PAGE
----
Beach Boys & Girls Clean Coast

A mummified message in a bottle was among the items collected by Launceston Church Grammar School students on Wednesday as they cleaned up Moorland Beach at Wesley Vale in Tasmania.

The school did 4 clean ups over 2 days removing 195kg of rubbish, 32 full clean up Australia day bags as part of the Cradle Coast Beachwatch program. This beach acts like a marine debris trap due to the ocean currents in this area. This is the first clean up conducted by this school who has now adopted this beach and has committed to twice yearly cleanups. The next one is due in September and they have already set a date. Four classes were involved, two per day. 12 hours worth of cleaning was conducted by102 students. An amazing effort!

Other items uncovered by the students included babies nappies, thick ropes, recycling containers, metal sheets, hundreds of plastic bottles and vehicle tyres. “We’ve also picked up hundreds of Devonport City Council parking meter receipts. They really need to do something about those actually, because they don’t break down very easily.” Discover ranger John Bowden, who lead the excursions, said.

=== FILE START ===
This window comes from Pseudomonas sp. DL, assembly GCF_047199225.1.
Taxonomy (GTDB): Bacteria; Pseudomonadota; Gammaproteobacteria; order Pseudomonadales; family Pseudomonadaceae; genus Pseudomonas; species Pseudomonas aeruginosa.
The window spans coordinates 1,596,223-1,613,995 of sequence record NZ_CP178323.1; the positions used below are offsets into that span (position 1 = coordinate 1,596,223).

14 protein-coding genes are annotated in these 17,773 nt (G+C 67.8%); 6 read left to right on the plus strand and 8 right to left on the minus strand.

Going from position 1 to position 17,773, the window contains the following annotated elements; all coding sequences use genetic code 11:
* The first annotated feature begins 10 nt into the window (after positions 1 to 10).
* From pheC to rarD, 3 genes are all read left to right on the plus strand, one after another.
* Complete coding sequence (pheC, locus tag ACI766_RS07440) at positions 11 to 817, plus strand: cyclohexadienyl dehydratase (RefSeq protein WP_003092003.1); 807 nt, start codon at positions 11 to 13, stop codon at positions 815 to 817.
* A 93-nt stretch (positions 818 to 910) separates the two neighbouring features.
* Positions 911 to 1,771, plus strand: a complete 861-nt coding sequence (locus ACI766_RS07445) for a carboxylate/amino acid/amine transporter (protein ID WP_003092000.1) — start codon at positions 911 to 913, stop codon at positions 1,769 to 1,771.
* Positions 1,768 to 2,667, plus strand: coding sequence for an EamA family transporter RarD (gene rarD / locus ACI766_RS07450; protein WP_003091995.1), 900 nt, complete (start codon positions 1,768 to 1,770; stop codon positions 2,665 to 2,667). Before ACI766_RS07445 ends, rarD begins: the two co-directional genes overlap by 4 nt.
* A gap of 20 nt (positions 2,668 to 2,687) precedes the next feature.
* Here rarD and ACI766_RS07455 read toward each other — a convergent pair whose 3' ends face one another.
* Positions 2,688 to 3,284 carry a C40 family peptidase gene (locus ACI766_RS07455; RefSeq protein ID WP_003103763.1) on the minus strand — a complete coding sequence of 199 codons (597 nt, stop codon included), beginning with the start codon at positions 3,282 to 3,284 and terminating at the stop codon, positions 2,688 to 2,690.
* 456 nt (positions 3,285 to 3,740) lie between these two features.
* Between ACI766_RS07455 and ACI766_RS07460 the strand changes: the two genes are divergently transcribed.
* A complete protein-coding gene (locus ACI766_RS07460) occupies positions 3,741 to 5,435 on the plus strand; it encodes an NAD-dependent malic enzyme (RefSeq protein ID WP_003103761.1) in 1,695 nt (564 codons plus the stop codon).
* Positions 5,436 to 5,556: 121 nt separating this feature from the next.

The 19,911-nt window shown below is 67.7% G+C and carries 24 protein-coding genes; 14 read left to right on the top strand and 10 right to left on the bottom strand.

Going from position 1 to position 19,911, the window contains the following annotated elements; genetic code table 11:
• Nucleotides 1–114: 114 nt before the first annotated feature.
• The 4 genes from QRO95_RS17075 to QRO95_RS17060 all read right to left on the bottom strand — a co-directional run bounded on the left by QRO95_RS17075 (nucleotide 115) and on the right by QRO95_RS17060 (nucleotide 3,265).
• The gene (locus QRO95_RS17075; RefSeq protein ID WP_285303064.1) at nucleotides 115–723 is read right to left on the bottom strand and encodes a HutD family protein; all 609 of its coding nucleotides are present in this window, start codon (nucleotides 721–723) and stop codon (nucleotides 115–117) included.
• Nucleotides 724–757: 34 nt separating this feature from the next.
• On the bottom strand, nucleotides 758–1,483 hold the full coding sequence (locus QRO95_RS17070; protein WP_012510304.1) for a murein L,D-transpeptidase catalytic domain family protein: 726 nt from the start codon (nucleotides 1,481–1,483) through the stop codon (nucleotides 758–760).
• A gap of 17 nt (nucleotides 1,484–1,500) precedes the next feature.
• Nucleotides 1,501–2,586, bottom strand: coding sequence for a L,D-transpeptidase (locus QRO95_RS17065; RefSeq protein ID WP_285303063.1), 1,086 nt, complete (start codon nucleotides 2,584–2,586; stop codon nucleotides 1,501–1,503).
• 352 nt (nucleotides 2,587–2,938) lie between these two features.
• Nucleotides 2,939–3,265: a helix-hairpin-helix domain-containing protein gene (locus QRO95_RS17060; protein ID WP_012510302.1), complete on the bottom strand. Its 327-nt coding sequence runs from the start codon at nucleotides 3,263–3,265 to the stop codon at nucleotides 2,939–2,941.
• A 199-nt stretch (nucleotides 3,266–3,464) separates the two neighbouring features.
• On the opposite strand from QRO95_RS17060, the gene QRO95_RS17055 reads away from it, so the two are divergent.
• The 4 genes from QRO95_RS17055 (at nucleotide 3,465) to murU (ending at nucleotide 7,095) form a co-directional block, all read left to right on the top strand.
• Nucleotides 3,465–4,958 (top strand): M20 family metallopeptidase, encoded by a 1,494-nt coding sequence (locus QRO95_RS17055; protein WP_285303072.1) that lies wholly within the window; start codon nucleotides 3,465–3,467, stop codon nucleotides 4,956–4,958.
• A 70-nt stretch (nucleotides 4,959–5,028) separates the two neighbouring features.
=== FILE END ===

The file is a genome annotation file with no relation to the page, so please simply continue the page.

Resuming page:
The project was part of the school’s annual week-long Aboriginal cultural studies camp.

“Aboriginal people have a strong connection with the land and much of their cultural practices revolve around nurturing the environment,” Launceston Church Grammar School teacher George Darby said. “We wanted the students to contribute to the environment’s protection too through this community service project.” With each student carrying on average 7kgs of rubbish, the group travelled 14 kilometres each day, traversing the beaches between Wesley Vale and Port Sorell.

“This project really makes you stop and think about all the little things you drop along the way,” 15 year old Monica Murcott said. “And doing something like this for the community makes you happy. It feels good.”
The students itemised the rubbish objects before recording the results and handing them over to the Cradle Coast NRM who have also contributed the data to Tangaroa Blue Foundation and the Australian Marine Debris Initiative.

Report from The Advocate Newspaper and Beachwatch.

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